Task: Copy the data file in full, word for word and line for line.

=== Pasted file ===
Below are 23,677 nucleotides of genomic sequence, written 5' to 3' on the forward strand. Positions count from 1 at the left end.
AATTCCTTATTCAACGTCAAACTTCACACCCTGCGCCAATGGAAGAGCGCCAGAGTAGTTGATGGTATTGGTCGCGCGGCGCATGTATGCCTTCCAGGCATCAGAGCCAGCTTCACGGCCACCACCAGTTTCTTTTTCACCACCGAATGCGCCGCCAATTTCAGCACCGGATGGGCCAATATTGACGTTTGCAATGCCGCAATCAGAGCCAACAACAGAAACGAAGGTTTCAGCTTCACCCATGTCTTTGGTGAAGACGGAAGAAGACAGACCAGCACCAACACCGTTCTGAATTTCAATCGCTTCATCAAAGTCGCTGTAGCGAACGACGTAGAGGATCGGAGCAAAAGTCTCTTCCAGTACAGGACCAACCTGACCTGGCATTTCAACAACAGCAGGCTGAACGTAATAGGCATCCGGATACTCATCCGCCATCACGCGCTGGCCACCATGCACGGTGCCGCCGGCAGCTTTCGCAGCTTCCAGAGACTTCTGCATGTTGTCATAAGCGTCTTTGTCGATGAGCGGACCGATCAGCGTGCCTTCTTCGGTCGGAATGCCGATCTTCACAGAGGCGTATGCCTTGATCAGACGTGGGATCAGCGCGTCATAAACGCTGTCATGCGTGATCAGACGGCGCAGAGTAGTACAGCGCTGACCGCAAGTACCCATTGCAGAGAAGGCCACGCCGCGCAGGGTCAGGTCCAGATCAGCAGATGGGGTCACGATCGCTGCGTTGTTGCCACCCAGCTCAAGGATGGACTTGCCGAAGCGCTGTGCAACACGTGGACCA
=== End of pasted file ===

Below are 23,677 nucleotides of genomic sequence, written 5' to 3' on the forward strand. Positions count from 1 at the left end.
AATTCCTTATTCAACGTCAAACTTCACACCCTGCGCCAATGGAAGAGCGCCAGAGTAGTTGATGGTATTGGTCGCGCGGCGCATGTATGCCTTCCAGGCATCAGAGCCAGCTTCACGGCCACCACCAGTTTCTTTTTCACCACCGAATGCGCCGCCAATTTCAGCACCGGATGGGCCAATATTGACGTTTGCAATGCCGCAATCAGAGCCAACAACAGAAACGAAGGTTTCAGCTTCACCCATGTCTTTGGTGAAGACGGAAGAAGACAGACCAGCACCAACACCGTTCTGAATTTCAATCGCTTCATCAAAGTCGCTGTAGCGAACGACGTAGAGGATCGGAGCAAAAGTCTCTTCCAGTACAGGACCAACCTGACCTGGCATTTCAACAACAGCAGGCTGAACGTAATAGGCATCCGGATACTCATCCGCCATCACGCGCTGGCCACCATGCACGGTGCCGCCGGCAGCTTTCGCAGCTTCCAGAGACTTCTGCATGTTGTCATAAGCGTCTTTGTCGATGAGCGGACCGATCAGCGTGCCTTCTTCGGTCGGAATGCCGATCTTCACAGAGGCGTATGCCTTGATCAGACGTGGGATCAGCGCGTCATAAACGCTGTCATGCGTGATCAGACGGCGCAGAGTAGTACAGCGCTGACCGCAAGTACCCATTGCAGAGAAGGCCACGCCGCGCAGGGTCAGGTCCAGATCAGCAGATGGGGTCACGATCGCTGCGTTGTTGCCACCCAGCTCAAGGATGGACTTGCCGAAGCGCTGTGCAACACGTGGACCA